By Elias Hazou
After a stop-start session dragging past midnight, the House plenum yesterday enacted a raft of laws necessary for Cyprus to secure the release of the next tranche of bailout money.
Parliament initially passed 12 of the 14 bills related to the bailout deal with international lenders.
But a government bill on arguably the most crucial item of legislation – transferring the supervision of co-operative banks to the Central Bank – was beaten back by the opposition parties.
A second bill – automatically converting convertible bonds into shares, a measure pertinent to the recapitalisation of Hellenic Bank – also failed to pass.
Under the agreement with its international creditors, Cyprus needed to pass all measures relating to the restructuring of the co-operative sector in order to be eligible for the second tranche of financial assistance.
The House plenary, which got underway early in the day, broke at around 9pm. News of the gridlock caused some uneasy moments in the government camp, with Nicosia reportedly getting calls from abroad warning that unless Cyprus stuck to all its commitments, the entire bailout programme could be thrown into disarray.
In a bid to overcome the impasse, the finance minister and the spokesman were urgently dispatched to parliament to hammer out a new deal with party leaders.
Under parliamentary procedure, because the two government bills were defeated they could not be re-tabled as such. It was decided that the plenary session be adjourned at midnight and that a new session be convened with the bills tabled as legislative proposals this time.
The two contentious bills finally passed in a second vote, by 41 votes for and just three against. Remarkably, the text of the legislative proposals was virtually identical to the original government bills.
Reportedly, AKEL waived its objections after being assured by DISY that appointments to cooperative committees would not be done on party criteria.
Opposition to the two government-drafted bills was spearheaded by the AKEL party, which was seeking amendments.
A major point of dispute was a demand by AKEL for inserting a clause into the initial government bill explicitly prohibiting the state from selling its shares in cooperatives to anyone other than the Cooperative Central Bank or licensed co-operative credit institutions.
However, what caused the upset during the first vote was the stance of EDEK; originally the socialist party had intimated they would back the government bills as were, only to pull a U-turn at the last moment.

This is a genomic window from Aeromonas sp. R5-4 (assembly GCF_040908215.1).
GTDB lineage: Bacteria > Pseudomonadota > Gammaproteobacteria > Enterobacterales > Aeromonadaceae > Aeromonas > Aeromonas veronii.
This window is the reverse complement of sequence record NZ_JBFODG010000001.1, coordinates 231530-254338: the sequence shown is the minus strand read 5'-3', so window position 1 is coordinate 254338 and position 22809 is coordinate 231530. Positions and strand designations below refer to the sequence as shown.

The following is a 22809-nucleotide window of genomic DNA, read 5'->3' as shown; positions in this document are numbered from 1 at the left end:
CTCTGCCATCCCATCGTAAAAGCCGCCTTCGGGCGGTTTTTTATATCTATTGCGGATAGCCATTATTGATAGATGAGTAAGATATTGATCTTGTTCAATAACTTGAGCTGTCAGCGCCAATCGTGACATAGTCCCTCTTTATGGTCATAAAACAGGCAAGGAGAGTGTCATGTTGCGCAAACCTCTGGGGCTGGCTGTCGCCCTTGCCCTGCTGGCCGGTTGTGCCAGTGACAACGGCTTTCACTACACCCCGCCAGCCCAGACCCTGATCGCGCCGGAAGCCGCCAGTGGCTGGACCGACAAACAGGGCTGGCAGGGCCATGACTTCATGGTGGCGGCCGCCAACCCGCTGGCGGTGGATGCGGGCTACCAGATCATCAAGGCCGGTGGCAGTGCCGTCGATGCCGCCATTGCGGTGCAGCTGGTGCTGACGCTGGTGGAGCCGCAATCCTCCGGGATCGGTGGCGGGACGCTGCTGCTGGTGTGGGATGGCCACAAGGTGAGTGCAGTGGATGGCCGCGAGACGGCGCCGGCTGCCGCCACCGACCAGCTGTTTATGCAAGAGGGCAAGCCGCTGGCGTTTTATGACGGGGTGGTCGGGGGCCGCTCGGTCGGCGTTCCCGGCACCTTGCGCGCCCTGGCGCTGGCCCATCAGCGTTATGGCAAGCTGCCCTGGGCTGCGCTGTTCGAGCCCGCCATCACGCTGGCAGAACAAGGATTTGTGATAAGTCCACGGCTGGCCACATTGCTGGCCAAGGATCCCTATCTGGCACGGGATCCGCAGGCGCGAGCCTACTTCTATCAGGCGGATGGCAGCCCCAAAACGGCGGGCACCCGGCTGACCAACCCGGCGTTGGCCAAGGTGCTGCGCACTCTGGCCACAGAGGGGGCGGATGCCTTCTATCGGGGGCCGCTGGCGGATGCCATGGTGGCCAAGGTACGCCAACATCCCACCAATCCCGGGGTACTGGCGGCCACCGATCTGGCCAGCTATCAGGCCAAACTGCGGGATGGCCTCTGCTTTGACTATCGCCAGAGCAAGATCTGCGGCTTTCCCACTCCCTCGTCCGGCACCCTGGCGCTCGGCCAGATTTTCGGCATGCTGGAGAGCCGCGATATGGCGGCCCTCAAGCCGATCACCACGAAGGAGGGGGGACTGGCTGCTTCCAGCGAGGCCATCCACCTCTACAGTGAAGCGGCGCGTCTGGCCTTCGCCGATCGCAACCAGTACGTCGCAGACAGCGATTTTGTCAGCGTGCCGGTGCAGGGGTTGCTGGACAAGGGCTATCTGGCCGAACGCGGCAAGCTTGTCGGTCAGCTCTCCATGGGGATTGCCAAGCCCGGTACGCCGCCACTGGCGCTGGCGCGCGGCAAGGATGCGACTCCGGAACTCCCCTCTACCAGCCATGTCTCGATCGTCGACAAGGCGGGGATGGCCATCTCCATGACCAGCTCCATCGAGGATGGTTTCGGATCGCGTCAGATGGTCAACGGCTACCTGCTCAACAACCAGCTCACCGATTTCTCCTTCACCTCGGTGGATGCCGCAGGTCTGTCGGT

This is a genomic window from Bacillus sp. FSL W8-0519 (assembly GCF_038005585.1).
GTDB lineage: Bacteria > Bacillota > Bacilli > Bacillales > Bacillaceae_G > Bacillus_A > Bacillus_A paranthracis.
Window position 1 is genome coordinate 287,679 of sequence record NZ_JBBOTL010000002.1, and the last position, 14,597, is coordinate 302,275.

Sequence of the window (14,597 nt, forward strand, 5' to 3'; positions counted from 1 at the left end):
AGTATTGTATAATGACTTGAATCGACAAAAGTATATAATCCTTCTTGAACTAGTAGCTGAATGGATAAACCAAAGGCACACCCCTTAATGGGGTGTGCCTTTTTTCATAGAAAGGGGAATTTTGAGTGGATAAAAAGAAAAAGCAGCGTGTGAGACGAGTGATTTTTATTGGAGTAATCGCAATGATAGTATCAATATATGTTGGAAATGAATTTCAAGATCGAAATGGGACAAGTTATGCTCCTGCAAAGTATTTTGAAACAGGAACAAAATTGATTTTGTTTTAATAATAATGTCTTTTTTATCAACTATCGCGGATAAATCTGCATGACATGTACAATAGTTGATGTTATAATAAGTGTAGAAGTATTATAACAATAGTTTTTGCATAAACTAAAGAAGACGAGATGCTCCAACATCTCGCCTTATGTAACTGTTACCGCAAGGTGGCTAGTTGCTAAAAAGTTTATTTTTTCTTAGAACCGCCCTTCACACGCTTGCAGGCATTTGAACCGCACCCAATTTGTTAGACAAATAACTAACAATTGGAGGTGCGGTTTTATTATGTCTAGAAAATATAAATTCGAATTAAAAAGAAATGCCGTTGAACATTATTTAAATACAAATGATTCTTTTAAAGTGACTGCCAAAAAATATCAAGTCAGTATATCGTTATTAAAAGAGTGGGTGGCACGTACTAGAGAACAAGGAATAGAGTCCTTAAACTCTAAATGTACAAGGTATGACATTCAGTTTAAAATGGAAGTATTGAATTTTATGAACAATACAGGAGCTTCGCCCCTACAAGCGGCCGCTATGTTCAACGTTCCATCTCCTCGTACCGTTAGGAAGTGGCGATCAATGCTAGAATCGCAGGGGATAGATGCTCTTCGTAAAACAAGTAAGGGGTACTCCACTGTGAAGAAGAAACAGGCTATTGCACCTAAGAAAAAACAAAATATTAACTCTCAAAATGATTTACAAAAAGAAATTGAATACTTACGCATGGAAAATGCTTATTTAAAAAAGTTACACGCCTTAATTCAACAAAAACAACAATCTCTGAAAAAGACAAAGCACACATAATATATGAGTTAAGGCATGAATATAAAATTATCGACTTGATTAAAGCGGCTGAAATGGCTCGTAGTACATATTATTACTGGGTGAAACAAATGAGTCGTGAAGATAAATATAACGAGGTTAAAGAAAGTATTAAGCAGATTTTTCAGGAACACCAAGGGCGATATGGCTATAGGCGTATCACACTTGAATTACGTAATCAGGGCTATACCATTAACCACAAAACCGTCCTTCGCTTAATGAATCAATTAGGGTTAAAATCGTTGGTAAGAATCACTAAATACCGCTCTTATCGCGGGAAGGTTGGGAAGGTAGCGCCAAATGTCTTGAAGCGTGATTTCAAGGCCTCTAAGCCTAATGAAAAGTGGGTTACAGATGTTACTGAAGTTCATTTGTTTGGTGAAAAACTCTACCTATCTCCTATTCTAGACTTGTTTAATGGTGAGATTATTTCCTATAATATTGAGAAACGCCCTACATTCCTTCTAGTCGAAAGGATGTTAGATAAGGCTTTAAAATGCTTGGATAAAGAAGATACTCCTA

Also passed yesterday was a scheme providing for compensation of provident fund and pensions deposits in former Laiki Bank.
The compensation plan’s adoption was also a prerequisite for the disbursement of the second tranche of the international rescue package.
Under the plan, the government will commit an amount of up to €299m from the budgets of 2013 and 2014, of which a maximum of €154m can be made available before the second troika review.
Provident funds were affected following a haircut on uninsured deposits of over €100,000 in the island’s two largest banks, Laiki and Bank of Cyprus.
Other items on the plenum’s agenda, in addition to changes to the co-operative sector, included three bills boosting anti-money laundering measures, a 10 per cent penalty on land transfer fees for delays in submitting immovable sales contracts, and a new method of calculating road tax based on vehicle emissions.
The government will be spending around €1.5bn of the €10bn bailout to buy shares in the co-operative movement so the latter can meet its recapitalisation needs.
The move makes the state the exclusive owner of the co-operatives, acquiring 99 per cent of its shares. But under an agreement struck earlier in the week, co-ops will pay the state 10 per cent annually as interest on the capital held by the government, and use the rest of its profits to buy back the shares.
Passage of the co-op measures was extremely time-sensitive, as they need to be first reviewed by the individual legislatures of euro-area nations before they are put to the next meeting of EU finance ministers on September 13.
The Eurogroup is expected to green-light the release of the €1.5bn; inspectors from international lenders recently reported that Cyprus’ economic adjustment programme was on track.
During the day, the drama inside the parliament was replicated outside: hundreds of people gathered to protest against austerity policies implemented by the government and the ‘troika’ of international lenders.
The demonstrators held placards reading “No to the sell-out of co-operative banks” and “Pensioners will not tolerate becoming beggars.”
The demo was organised by AKEL and left-wing unions and organisations.
Senior AKEL lawmakers – including Stavros Evagorou and Yiannis Lamaris – took time to step outside and stoke the crowd, addressing the demonstrators on loudspeakers.
At one point there was reportedly some tension between the demonstrators and reporters covering the event, with the former verbally abusing the latter. The protesters dispersed quietly at nightfall.